Katherine Cramer is the Natalie C. Holton Chair of Letters & Science and a professor in the Department of Political Science at the University of Wisconsin-Madison, and a visiting professor with the Center for Constructive Communication at the MIT Media Lab. Her work focuses on the way people in the United States make sense of politics, their connections to each other and to their governments — expertise she will bring to the Chautauqua Lecture Series with a discussion on rural consciousness, modern democracy, and how we might better address division and resentment at a community and national level.
Cramer is known for her innovative approach to the study of public opinion. Her award-winning book, The Politics of Resentment: Rural Consciousness in Wisconsin and the Rise of Scott Walker, brought to light rural resentment toward cities and its implications for contemporary politics, and was a go-to source for understanding votes in the 2016 presidential election. Other books include Talking about Race: Community Dialogues and the Politics of Difference and Talking about Politics: Informal Groups and Social Identity in American Life.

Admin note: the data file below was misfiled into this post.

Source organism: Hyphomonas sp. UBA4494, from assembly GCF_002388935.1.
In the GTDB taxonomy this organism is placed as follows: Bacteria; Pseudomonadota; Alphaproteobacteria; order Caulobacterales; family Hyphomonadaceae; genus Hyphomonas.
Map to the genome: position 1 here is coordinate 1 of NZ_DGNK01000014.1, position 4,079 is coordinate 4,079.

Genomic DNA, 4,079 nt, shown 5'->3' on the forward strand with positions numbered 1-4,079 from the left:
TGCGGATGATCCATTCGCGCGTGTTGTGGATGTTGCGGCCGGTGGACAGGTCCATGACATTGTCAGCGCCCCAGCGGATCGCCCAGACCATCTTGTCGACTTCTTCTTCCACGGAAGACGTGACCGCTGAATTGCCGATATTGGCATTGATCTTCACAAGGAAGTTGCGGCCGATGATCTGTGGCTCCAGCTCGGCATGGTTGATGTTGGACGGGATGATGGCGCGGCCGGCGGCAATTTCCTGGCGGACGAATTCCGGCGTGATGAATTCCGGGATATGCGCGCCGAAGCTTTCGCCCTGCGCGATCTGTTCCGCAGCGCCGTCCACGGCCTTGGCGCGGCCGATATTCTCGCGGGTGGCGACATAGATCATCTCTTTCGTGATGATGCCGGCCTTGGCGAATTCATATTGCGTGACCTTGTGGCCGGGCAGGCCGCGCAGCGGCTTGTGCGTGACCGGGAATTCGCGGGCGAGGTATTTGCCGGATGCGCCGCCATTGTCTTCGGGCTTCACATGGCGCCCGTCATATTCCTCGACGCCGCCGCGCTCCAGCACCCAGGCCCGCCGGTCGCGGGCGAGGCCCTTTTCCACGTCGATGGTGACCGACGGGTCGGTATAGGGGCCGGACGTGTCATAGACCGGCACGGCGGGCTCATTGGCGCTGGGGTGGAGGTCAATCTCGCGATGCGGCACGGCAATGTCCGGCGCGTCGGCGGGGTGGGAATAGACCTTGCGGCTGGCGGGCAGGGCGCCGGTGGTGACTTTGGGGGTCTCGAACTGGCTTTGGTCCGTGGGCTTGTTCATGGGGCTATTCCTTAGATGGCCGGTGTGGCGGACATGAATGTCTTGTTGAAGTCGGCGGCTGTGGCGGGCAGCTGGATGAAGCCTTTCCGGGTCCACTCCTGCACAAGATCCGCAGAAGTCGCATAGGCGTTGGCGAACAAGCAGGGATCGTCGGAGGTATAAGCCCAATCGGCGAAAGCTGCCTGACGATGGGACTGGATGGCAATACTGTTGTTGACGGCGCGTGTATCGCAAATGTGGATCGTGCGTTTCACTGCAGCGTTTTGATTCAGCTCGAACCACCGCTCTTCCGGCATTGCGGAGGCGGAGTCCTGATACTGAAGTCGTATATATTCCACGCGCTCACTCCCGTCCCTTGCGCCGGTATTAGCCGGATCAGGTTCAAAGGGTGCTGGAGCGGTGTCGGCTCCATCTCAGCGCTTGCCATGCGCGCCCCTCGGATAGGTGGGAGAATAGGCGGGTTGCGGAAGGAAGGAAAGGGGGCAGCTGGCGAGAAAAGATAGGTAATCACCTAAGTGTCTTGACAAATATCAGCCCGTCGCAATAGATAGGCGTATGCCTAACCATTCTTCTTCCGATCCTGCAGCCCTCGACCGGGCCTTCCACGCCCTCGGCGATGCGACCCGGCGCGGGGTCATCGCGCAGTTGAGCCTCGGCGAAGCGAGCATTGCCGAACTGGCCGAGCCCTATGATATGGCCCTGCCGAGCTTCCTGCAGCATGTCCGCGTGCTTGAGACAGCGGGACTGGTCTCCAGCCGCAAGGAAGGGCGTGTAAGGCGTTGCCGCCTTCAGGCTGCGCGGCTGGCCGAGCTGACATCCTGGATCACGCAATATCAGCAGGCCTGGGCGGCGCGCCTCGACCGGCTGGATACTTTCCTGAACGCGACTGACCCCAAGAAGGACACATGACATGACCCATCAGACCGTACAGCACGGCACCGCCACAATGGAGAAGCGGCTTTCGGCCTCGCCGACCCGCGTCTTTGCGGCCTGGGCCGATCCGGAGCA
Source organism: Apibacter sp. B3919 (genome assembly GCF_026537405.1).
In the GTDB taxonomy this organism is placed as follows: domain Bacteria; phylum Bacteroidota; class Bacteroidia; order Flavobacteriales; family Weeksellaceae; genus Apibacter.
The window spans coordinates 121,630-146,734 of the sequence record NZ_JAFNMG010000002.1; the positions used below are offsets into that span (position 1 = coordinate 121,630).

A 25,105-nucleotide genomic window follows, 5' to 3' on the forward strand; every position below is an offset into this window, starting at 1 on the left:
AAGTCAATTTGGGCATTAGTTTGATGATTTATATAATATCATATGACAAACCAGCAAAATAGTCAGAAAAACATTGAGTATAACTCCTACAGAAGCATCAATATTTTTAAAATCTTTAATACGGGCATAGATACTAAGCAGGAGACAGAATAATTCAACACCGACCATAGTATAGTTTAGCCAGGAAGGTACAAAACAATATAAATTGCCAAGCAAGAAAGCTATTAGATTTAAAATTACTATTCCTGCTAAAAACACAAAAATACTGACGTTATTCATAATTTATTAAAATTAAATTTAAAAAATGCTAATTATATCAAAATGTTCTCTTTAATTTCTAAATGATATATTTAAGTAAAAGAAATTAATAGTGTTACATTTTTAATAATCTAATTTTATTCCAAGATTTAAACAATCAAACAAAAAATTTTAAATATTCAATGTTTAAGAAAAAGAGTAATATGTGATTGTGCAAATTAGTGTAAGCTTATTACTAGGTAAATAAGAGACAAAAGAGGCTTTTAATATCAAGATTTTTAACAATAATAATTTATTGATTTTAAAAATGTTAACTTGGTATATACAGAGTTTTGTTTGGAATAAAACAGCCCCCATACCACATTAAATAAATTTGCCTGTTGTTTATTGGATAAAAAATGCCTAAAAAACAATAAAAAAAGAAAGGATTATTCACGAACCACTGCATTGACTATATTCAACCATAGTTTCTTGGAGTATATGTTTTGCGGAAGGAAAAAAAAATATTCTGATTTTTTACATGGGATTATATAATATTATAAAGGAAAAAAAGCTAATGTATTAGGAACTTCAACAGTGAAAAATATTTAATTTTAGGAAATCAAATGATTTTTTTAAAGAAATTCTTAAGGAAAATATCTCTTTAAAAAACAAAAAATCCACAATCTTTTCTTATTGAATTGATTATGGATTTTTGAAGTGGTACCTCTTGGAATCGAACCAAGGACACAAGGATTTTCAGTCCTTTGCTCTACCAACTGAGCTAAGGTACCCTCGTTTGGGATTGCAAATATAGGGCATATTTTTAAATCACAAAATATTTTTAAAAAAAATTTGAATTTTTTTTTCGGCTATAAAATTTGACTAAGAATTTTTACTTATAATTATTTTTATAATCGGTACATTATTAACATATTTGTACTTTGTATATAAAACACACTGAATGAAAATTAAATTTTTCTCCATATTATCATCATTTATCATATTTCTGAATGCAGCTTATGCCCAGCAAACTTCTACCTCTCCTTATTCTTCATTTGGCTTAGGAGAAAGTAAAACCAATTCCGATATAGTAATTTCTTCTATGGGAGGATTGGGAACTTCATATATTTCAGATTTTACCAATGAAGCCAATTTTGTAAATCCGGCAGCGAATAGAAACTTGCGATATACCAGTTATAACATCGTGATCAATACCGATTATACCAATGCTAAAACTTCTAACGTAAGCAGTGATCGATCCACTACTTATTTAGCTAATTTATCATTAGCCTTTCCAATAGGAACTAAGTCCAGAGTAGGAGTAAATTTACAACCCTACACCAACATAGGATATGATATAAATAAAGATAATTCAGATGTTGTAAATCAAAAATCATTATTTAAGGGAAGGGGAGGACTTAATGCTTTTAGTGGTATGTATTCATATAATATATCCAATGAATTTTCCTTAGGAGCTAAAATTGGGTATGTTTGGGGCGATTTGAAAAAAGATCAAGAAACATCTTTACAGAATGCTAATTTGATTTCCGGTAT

She is one of the founders of the Local Voices Network, a network for constructive communication that is operated by Cortico, a nonprofit partner of the Center for Constructive Communication. She earned her bachelor’s degree in political science and journalism from the University of Wisconsin-Madison and her Ph.D. in political science from the University of Michigan.
This program is made possible by the Margaret Miller Newman Lectureship Fund and the Dr. Robert R. Hesse Lectureship.